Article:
I hear a lot of hocus pocus in music. One such thing called "Premium" pickups are heralded as some must-have for a good sounding guitar.

To me, it seems like pickups are just electromagnets and their performance is governed by the laws of electrodynamics, not marketing. So why on earth would anyone spend 250 european thalers(!) 😱 on a glorified electromagnet?!

I see the following physics affecting the frequency response of a pickup:

  • magnetic field strength
  • magnetic field location relative to the strings
  • winding thickness, turn count and internal resistance
  • inductance

other factors not related to the construction of the pickup:

  • pickup position along the length of a string (standing wave harmonics)
  • cable capacitance (and tone capacitor)
  • load resistance

I'm sure I'm missing something, so...

What determines the tone/frequency response/distortion of a pickup?

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    Those four things you listed are the main things affecting the response of a pickup (and don't forget the dynamic range, noise, and distortion in addition to frequency response). The thing is, we can hear even minor differences in any of those four factors, because the human ear is amazingly sensitive. Also, getting a certain field strength or winding thickness, turn count, etc., can be very tricky. So making a pickup that sounds just so is not easy, and can be expensive. Commented Jul 8, 2020 at 4:28
  • Pickups do not have a min/max field-strength they can measure and don't have distortion by themselves. (ergo:they dont have dynamic range) Amplifiers do have a dynamic range (and distortion). The noise profile is a property of the 'whole' system (incl. amp/cable). Some pickups are marketed as 'noiseless' and I don't buy it. Either it's a humbucker that blocks common-mode signals or you get mains hum from a single pickup. -- But what determines the frequency response? None of the things listed determines the frequency response of the pickup! (Amplifier distortion is something else, obviously)
    – Xunie
    Commented Jul 8, 2020 at 6:33
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    Note: pickups don't measure a string's position when it leaves the pickup's magnetic field. So there is some form of non-linearity when the strings effect on the magnetic field (and thus the electric field) start dropping off. But is that distortion because of the pickup itself? Depends on how you look at it. It's actually a property of the string/pickup setup, not the pickup itself. Seems like this will have a major effect on tone, which is confirmed by endless internet resources telling you to adjust pickup height! Certainly important to note here!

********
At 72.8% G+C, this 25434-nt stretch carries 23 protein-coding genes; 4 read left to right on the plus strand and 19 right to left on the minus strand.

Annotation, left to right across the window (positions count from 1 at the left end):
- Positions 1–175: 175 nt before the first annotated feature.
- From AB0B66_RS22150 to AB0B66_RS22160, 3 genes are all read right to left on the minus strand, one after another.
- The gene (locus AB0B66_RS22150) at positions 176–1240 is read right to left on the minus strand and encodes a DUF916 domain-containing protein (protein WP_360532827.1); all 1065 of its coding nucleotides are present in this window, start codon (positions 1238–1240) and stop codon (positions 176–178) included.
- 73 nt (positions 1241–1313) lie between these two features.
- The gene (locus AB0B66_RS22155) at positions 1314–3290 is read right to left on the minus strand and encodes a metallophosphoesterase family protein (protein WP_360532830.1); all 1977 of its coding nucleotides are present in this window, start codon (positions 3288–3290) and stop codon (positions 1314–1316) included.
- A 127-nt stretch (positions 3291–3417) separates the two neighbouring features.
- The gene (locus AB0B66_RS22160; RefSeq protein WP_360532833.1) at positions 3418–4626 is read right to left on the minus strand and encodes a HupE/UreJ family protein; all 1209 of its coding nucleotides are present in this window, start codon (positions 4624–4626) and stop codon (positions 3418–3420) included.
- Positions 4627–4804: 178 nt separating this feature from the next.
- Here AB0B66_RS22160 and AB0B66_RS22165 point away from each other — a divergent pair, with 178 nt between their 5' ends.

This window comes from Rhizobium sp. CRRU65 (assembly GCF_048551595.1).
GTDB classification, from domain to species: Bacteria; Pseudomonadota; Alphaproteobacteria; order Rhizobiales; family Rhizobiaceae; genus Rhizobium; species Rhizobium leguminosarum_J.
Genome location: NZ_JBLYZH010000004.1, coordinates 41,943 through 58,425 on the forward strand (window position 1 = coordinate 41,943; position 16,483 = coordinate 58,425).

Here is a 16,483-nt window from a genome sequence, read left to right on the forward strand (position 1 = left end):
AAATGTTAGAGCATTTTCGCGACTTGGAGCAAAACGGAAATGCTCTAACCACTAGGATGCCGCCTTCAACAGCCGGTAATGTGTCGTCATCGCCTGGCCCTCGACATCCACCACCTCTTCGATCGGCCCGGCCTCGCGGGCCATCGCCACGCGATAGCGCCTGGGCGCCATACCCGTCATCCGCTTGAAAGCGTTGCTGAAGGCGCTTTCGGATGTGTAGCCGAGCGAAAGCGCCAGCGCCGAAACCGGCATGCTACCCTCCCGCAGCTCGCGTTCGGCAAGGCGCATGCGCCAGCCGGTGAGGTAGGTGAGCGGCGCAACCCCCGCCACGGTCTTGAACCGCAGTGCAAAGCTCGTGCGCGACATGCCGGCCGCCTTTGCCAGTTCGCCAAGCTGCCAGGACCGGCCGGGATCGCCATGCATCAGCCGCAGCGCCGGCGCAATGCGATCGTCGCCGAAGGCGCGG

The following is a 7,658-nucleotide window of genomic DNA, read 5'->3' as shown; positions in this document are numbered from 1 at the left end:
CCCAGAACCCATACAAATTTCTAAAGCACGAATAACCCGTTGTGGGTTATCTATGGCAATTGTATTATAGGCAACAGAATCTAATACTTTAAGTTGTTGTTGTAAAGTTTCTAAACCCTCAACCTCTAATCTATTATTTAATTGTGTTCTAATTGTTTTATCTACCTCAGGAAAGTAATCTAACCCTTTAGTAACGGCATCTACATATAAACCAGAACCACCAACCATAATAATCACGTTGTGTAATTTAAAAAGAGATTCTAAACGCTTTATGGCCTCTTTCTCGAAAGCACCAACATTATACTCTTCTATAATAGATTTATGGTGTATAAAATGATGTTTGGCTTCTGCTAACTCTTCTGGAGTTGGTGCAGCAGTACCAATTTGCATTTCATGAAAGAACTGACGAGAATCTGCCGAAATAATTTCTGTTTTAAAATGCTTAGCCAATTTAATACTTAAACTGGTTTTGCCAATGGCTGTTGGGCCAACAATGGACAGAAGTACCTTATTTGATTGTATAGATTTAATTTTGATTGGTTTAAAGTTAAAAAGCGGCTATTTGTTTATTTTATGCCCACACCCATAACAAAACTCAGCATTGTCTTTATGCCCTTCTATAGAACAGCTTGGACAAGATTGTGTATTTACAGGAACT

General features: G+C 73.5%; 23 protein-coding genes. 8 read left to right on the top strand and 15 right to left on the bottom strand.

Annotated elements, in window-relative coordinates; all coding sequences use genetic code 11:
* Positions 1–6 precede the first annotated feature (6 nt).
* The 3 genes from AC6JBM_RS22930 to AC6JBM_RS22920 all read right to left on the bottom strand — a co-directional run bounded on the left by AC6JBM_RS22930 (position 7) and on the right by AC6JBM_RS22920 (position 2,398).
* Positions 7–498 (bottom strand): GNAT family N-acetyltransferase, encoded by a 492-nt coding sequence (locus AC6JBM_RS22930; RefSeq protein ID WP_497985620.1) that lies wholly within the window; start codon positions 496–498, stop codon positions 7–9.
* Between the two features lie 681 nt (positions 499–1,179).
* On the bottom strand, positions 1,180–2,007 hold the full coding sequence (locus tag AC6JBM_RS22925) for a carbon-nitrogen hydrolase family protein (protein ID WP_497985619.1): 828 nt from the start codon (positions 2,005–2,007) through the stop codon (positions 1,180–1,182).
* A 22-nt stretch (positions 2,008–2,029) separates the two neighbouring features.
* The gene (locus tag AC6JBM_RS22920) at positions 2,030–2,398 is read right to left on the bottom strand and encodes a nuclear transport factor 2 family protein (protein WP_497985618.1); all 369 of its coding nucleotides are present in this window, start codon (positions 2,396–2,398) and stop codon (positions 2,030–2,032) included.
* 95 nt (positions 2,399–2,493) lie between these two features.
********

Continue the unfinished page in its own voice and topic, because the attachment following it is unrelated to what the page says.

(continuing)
– Xunie
    Commented Jul 8, 2020 at 6:37
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    @Xunie to be fair, an absurdly large, fast-moving string could saturate the core. I agree not in any realistic guitar. Commented Jul 8, 2020 at 13:51
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    I’m afraid some of your comments suggest that there’s knowledge of physics and electrical engineering that you might be lacking. Magnetic fields don’t end, they decrease In strength over distance by the inverse square law, and could be blocked in some cases. Guitar strings are never outside of the magnetic field of the pickups. Also distortion is caused by all non-linear components and boy howdy are pickups non-linear. Since pickups respond differently when the guitar is played harder or softer, they definitely have a non-zero dynamic range. Commented Jul 9, 2020 at 2:04

2 Answers 2


That first bit of your post is a bit of an unfounded rant, so here's an analogy:

A quick analogy - why would anyone pay thousands for a bottle of wine? They are all just grapes.

Because they want specific wines - perhaps rarity, perhaps reputation, perhaps because the wine/pickup is exactly the way they want. They are all different, with nuances a particular individual may want.

Your actual question, though, is good. You are correct that the main factors affecting tone response are magnet strength, winding count, internal resistance, wire gauge, inductance, field position under the strings, however there are further nuances:

  • distance to strings is important, but where the field sits in relation to each string is also key - see multi-pole magnets, single bar pickups etc.
  • physical construction - both in terms of potting the coils, but in fixing the pickups to the guitar body. Yes, pickups are all about EM, but if the pickup is resonating/vibrating, its relationship with the string changes
  • gain - while not creating distortion itself, a high gain pickup will feed in "hotter" to your preamp/input stage so brings the signal level closer to distorting. It also can increase signal to noise ratio